I feel uneasy about Hollywood and Bollywood for so many reasons, and I don’t quite know why but I’ve never been able to take movies as “all in good fun.” Maybe it’s that I lack the capacity to suspend my disbelief; I want to be able to believe what I’m seeing. It’s unsettling for an experience that seems so real to turn out to be false, not on a literal narrative level, but on an ethical one.

Today’s wee glimpse of the “Slumdog” backstory illuminates a truth about the grinding and relentless nature of systemic poverty in Mumbai and elsewhere, in a way that the film, with its glossy violence, only pretends to do.

Hetero-friendly film reviews: “Dostana” and “Milk”

Quick take:

Dostana“: Cheesy but fun fake gay film. 
Milk“: Well-made but slightly flat real gay film. 
Both hetero-friendly.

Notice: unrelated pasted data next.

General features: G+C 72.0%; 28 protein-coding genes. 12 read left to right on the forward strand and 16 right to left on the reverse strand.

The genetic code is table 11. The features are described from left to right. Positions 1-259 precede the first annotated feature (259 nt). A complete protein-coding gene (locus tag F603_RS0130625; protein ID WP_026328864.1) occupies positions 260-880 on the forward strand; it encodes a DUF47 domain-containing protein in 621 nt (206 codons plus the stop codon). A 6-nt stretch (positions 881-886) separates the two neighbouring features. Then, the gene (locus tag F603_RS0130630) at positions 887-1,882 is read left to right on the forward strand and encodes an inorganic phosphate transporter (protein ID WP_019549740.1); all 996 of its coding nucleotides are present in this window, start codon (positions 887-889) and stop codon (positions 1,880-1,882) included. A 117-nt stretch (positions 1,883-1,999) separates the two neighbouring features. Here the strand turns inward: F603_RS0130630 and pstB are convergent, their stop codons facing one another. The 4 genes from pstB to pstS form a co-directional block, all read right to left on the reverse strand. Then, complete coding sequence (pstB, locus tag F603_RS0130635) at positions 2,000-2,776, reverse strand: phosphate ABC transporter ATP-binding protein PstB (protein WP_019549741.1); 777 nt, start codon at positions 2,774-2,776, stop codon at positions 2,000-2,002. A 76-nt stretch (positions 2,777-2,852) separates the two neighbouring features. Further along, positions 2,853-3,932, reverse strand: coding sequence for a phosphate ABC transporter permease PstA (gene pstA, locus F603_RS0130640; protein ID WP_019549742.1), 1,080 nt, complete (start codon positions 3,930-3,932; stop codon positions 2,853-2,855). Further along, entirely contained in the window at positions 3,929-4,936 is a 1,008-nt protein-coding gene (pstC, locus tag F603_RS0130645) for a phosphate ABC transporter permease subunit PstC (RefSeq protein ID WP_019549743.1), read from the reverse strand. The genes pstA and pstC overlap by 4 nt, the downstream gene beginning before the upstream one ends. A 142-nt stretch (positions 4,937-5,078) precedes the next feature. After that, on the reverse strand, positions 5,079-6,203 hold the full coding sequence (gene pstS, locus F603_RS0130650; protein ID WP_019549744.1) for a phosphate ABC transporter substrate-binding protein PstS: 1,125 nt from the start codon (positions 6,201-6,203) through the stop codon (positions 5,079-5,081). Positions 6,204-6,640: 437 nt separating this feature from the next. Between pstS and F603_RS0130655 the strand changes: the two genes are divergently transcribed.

Slow take:
I recently received in the mail a copy of Passport magazine. Although the website calls it “The Insider’s Guide to Gay Travel,” on my actual magazine the tagline reads: “The Hetero-Friendly Gay Travel Magazine.”
What does that even mean?  Leave aside the utter lack of poetry and the clearly ineffective marketing strategy (please raise your hand if, straight or gay, those words would make you buy this magazine!) … here, in a 30-point white sans-serif nutshell, is the central dilemma of mainstream gay messaging:
It wants to be gay.  Oh yes it does.  But not too gay!  It still wants to be loved.  So even as it asserts its gayness, it must apologize for being gay.  Pride and shame, hand in hand.
Which brings me to our movies o’ the moment.
MOVIE #1:  “Dostana 
This is being billed as the first gay Bollywood movie. There have been some truly queer independent Indian films (“Fire,” “My Brother Nikhil“), but this is the only one to come out of the big-bucks, mega-stars industry that pumps out hundreds of movies a year.  
So the first obvious question is, Is “Dostana” really a gay movie?  The answer: Only if you thought “Three’s Company” was a gay show.  In “Dostana,” two hunky guys pretend to be gay lovers so they can move into an apartment owned by a gorgeous single woman. Of course they both fall in love with her, and drama and silliness ensue.